There is a direct correlation between the rising number of marriage nullity cases and child custody battles. Aside from the usual squabble over the partitioning of conjugal or community assets, the matter of who gets the kids is usually a continuous source of animosity among former spouses.
In all custody, support and visitation issues affecting children, the paramount and inflexible criterion is the interest of the child. In child custody cases involving children below seven years of age, the mandatory provision to reckon with, is what is known as the TENDER YEARS RULE.
This rule is also known as the maternal preference rule because it states that, “No child under seven (7) years of age shall be separated from the mother, unless the court finds compelling reasons to order otherwise.”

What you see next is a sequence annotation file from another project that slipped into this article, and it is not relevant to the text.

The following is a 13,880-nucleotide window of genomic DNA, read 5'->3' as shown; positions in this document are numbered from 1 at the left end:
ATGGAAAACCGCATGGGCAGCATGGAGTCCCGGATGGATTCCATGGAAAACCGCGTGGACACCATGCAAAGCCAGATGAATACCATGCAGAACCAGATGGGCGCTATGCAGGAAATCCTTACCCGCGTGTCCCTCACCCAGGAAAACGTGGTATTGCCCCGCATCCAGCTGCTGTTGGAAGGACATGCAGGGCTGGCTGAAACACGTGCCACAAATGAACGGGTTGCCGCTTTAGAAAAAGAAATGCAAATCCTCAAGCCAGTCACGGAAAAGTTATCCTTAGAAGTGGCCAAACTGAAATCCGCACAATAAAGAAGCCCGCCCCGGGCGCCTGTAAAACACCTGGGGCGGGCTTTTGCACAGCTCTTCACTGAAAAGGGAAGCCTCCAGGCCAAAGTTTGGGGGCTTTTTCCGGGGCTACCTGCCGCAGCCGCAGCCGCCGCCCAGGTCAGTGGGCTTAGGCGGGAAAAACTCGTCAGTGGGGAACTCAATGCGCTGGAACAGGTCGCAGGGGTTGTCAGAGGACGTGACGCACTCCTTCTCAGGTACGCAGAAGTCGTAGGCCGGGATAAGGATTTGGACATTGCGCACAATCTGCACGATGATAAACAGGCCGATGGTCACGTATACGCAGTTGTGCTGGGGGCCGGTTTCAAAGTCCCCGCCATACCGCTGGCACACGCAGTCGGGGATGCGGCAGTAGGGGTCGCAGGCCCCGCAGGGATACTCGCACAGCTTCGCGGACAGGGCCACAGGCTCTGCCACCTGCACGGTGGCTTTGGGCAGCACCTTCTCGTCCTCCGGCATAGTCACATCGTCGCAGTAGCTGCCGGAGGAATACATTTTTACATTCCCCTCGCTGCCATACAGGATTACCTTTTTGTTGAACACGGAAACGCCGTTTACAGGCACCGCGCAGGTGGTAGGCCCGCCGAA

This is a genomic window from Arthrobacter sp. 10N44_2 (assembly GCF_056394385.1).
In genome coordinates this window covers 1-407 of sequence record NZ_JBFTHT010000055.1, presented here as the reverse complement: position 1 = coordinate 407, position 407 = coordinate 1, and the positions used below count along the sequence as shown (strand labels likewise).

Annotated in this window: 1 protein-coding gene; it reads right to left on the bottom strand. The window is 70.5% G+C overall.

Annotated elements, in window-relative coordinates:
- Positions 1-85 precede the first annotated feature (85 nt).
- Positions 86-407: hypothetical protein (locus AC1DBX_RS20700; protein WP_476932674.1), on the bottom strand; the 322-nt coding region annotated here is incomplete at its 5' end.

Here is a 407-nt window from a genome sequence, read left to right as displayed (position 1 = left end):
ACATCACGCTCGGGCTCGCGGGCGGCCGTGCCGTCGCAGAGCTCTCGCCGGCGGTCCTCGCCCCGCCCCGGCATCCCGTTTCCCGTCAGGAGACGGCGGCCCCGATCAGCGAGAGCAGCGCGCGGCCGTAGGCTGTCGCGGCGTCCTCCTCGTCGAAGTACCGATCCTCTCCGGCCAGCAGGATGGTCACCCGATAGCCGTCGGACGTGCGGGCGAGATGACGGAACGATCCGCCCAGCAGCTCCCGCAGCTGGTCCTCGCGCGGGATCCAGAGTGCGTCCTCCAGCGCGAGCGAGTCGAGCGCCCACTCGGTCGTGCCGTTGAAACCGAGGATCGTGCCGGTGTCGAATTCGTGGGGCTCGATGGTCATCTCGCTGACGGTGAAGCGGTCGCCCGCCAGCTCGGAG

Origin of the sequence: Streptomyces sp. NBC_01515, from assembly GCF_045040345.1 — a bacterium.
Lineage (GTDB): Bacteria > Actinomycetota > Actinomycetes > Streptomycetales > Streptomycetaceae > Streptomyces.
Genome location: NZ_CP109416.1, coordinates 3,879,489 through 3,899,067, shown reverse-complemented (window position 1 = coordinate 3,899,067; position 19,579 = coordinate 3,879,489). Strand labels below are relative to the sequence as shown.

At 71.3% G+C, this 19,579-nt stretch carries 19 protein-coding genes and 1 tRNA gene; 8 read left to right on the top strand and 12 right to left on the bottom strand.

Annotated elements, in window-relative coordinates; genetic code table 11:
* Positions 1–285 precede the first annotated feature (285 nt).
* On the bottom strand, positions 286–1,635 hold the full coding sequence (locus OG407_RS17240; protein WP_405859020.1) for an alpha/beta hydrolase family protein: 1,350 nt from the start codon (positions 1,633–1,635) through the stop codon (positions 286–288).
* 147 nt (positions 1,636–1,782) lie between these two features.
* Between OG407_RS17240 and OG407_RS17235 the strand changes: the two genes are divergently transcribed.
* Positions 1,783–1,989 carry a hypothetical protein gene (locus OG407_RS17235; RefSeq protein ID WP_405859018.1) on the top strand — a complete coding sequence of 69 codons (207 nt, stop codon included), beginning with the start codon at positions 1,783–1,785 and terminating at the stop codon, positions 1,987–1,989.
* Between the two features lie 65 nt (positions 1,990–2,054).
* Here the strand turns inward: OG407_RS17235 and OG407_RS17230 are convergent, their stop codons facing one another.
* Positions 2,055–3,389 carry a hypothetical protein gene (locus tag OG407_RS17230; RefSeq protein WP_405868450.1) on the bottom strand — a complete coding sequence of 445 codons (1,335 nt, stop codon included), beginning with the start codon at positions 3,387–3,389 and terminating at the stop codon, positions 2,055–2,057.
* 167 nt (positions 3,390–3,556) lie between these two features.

Thus, the law presumes that the mother is the best person to rear a child in the tender years.
In order to separate a young child from the mother, the father must go to court, allege the presence of a compelling reason against the mother, and prove the existence of such reason to the court.
What is a compelling reason varies from case to case. In some, the adultery of the mother was not sufficient to deprive her of her custody, while in another, the marital misconduct of the mother was taken into account. The relatively poorer status of the mother, as compared to the father’s, cannot be considered a compelling reason, if the mother’s source of income is sufficient to support her child. Drug abuse of the parent, however, seems to be compelling in all instances.
Where the child is an illegitimate one, the law automatically provides that custody of such is with the mother, consistent with the right of the child to use the surname of the mother.